"North Korea has taught a great lesson to all the countries in the world, especially the rogue countries of dictatorships or whatever: if you don't want to be invaded by America, get some nuclear weapons." -Michael Moore
Last year, North Korea claimed to have obtained the technology to create a nuclear fusion bomb: the most destructive weapon humanity has ever engineered. This year, they’re threatening to use them, against either South Korea or the United States, depending on the moment in question. Yet these grandiose claims are questionable, and not merely because of the questionable source. From a scientific perspective, we know that North Korea hasn’t demonstrated the capability of doing so.
When a nuclear device goes off, even underground, it creates a particular pattern of seismic waves that can be picked up by detectors worldwide. Different from earthquakes, it tells us the bomb’s origin, three-dimensional location on Earth, and its magnitude. North Korea has detonated weapons recently: in 2006, 2013, and just last year. Yet, despite their claims, all the bombs were fission bombs, without a fusion stage.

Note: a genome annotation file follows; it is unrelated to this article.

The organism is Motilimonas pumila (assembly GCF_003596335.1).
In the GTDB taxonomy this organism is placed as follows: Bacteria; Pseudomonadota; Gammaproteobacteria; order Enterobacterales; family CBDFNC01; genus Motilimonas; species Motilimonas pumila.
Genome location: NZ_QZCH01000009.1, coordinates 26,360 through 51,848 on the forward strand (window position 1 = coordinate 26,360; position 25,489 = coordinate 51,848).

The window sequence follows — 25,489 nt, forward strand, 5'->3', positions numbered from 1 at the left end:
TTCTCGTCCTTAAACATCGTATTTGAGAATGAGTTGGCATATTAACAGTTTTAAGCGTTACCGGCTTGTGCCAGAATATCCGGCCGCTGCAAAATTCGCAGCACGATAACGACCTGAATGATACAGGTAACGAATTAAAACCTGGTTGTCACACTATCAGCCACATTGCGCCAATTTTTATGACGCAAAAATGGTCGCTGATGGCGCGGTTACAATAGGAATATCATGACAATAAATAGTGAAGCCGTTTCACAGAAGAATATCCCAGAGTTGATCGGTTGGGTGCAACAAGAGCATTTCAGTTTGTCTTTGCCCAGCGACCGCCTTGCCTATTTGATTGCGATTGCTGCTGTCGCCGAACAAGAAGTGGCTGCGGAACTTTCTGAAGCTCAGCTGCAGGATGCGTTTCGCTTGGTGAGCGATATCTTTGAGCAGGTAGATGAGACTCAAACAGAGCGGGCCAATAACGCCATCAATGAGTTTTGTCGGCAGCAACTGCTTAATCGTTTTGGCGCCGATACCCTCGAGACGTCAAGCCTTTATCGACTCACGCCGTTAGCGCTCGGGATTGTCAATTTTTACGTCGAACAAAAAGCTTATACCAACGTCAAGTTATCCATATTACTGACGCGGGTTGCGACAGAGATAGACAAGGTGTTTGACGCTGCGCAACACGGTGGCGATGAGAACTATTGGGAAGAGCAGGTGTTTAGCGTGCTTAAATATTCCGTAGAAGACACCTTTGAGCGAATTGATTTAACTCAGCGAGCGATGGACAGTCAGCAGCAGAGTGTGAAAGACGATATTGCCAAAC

Is nuclear energy the last barrier where mass can be turned into energy, no sub-atomic conversion to worry about, anyone have a crystal ball to foresee 'the future'?
Nuclear burst modeling and analysis of gathered intelligence of nuclear testing is what my parents did for a living during the eighties. The 'big idea' has been to go for more computer modeled/simulated nuclear explosions to develop warhead technology which doesn't reveal design capabilities or warhead megatonnage to your opponents through seismic activity or easily detected radiation spikes, and is far cheaper and vastly safer. You can also do a great deal more types of simulated testing against moving or hardened targets more quickly since material resources are no longer a limiting factor.
Just thinking aloud: what if NK tested a fusion design with just the fissile stuff in it? Using lithium hydride instead of lithium deuteride? If the fission goes off with the gain calculated before (and present computing power is much more than in the early fifties), they could be sure it will work much better with the real stuff in it...